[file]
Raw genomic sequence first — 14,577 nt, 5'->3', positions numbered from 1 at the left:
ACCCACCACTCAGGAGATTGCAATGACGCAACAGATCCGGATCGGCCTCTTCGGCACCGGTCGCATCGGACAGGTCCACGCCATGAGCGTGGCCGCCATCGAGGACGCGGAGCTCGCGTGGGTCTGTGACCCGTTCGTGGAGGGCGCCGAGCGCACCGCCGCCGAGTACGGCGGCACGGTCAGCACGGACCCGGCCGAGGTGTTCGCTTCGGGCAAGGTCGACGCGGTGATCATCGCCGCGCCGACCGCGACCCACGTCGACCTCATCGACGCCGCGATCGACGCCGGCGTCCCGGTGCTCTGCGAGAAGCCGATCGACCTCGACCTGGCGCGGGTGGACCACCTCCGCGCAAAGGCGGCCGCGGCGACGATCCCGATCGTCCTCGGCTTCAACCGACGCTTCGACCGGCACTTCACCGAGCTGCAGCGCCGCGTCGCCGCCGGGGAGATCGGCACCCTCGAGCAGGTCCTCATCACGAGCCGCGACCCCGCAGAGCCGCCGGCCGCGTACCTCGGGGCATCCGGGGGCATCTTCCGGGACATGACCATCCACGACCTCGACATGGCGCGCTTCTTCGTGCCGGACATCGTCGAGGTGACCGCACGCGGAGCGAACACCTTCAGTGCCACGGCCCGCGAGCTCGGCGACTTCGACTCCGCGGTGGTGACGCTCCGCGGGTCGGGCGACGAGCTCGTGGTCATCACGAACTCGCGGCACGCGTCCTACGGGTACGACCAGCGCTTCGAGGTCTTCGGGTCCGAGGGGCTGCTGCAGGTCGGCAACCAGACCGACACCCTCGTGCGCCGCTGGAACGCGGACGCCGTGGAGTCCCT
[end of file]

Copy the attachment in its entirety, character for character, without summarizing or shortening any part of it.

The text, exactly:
Raw genomic sequence first — 14,577 nt, 5'->3', positions numbered from 1 at the left:
ACCCACCACTCAGGAGATTGCAATGACGCAACAGATCCGGATCGGCCTCTTCGGCACCGGTCGCATCGGACAGGTCCACGCCATGAGCGTGGCCGCCATCGAGGACGCGGAGCTCGCGTGGGTCTGTGACCCGTTCGTGGAGGGCGCCGAGCGCACCGCCGCCGAGTACGGCGGCACGGTCAGCACGGACCCGGCCGAGGTGTTCGCTTCGGGCAAGGTCGACGCGGTGATCATCGCCGCGCCGACCGCGACCCACGTCGACCTCATCGACGCCGCGATCGACGCCGGCGTCCCGGTGCTCTGCGAGAAGCCGATCGACCTCGACCTGGCGCGGGTGGACCACCTCCGCGCAAAGGCGGCCGCGGCGACGATCCCGATCGTCCTCGGCTTCAACCGACGCTTCGACCGGCACTTCACCGAGCTGCAGCGCCGCGTCGCCGCCGGGGAGATCGGCACCCTCGAGCAGGTCCTCATCACGAGCCGCGACCCCGCAGAGCCGCCGGCCGCGTACCTCGGGGCATCCGGGGGCATCTTCCGGGACATGACCATCCACGACCTCGACATGGCGCGCTTCTTCGTGCCGGACATCGTCGAGGTGACCGCACGCGGAGCGAACACCTTCAGTGCCACGGCCCGCGAGCTCGGCGACTTCGACTCCGCGGTGGTGACGCTCCGCGGGTCGGGCGACGAGCTCGTGGTCATCACGAACTCGCGGCACGCGTCCTACGGGTACGACCAGCGCTTCGAGGTCTTCGGGTCCGAGGGGCTGCTGCAGGTCGGCAACCAGACCGACACCCTCGTGCGCCGCTGGAACGCGGACGCCGTGGAGTCCCT